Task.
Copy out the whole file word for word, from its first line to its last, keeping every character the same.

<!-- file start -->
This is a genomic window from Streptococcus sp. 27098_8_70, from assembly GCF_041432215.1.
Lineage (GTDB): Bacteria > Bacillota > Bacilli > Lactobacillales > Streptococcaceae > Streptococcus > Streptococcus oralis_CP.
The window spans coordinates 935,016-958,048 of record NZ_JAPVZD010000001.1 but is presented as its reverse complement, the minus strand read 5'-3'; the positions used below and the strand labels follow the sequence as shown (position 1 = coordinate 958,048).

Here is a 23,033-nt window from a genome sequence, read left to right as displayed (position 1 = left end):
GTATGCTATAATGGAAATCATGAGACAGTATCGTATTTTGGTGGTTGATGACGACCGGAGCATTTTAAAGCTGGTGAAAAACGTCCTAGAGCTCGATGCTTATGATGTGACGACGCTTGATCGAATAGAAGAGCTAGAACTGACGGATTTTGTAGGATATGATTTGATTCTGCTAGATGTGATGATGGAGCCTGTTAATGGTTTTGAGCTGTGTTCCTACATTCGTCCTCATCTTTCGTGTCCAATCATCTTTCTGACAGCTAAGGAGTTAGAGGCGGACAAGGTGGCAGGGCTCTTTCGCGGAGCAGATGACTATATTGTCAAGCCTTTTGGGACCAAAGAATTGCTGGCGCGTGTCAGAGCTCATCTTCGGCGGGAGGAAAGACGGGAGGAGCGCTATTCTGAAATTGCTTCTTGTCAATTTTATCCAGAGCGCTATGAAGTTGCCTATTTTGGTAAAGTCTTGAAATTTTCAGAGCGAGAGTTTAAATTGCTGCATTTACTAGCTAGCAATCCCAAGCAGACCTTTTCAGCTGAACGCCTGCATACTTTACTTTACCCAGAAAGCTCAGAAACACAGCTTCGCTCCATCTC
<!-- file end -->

This is a genomic window from Streptococcus sp. 27098_8_70, from assembly GCF_041432215.1.
Lineage (GTDB): Bacteria > Bacillota > Bacilli > Lactobacillales > Streptococcaceae > Streptococcus > Streptococcus oralis_CP.
The window spans coordinates 935,016-958,048 of record NZ_JAPVZD010000001.1 but is presented as its reverse complement, the minus strand read 5'-3'; the positions used below and the strand labels follow the sequence as shown (position 1 = coordinate 958,048).

Here is a 23,033-nt window from a genome sequence, read left to right as displayed (position 1 = left end):
GTATGCTATAATGGAAATCATGAGACAGTATCGTATTTTGGTGGTTGATGACGACCGGAGCATTTTAAAGCTGGTGAAAAACGTCCTAGAGCTCGATGCTTATGATGTGACGACGCTTGATCGAATAGAAGAGCTAGAACTGACGGATTTTGTAGGATATGATTTGATTCTGCTAGATGTGATGATGGAGCCTGTTAATGGTTTTGAGCTGTGTTCCTACATTCGTCCTCATCTTTCGTGTCCAATCATCTTTCTGACAGCTAAGGAGTTAGAGGCGGACAAGGTGGCAGGGCTCTTTCGCGGAGCAGATGACTATATTGTCAAGCCTTTTGGGACCAAAGAATTGCTGGCGCGTGTCAGAGCTCATCTTCGGCGGGAGGAAAGACGGGAGGAGCGCTATTCTGAAATTGCTTCTTGTCAATTTTATCCAGAGCGCTATGAAGTTGCCTATTTTGGTAAAGTCTTGAAATTTTCAGAGCGAGAGTTTAAATTGCTGCATTTACTAGCTAGCAATCCCAAGCAGACCTTTTCAGCTGAACGCCTGCATACTTTACTTTACCCAGAAAGCTCAGAAACACAGCTTCGCTCCATCTC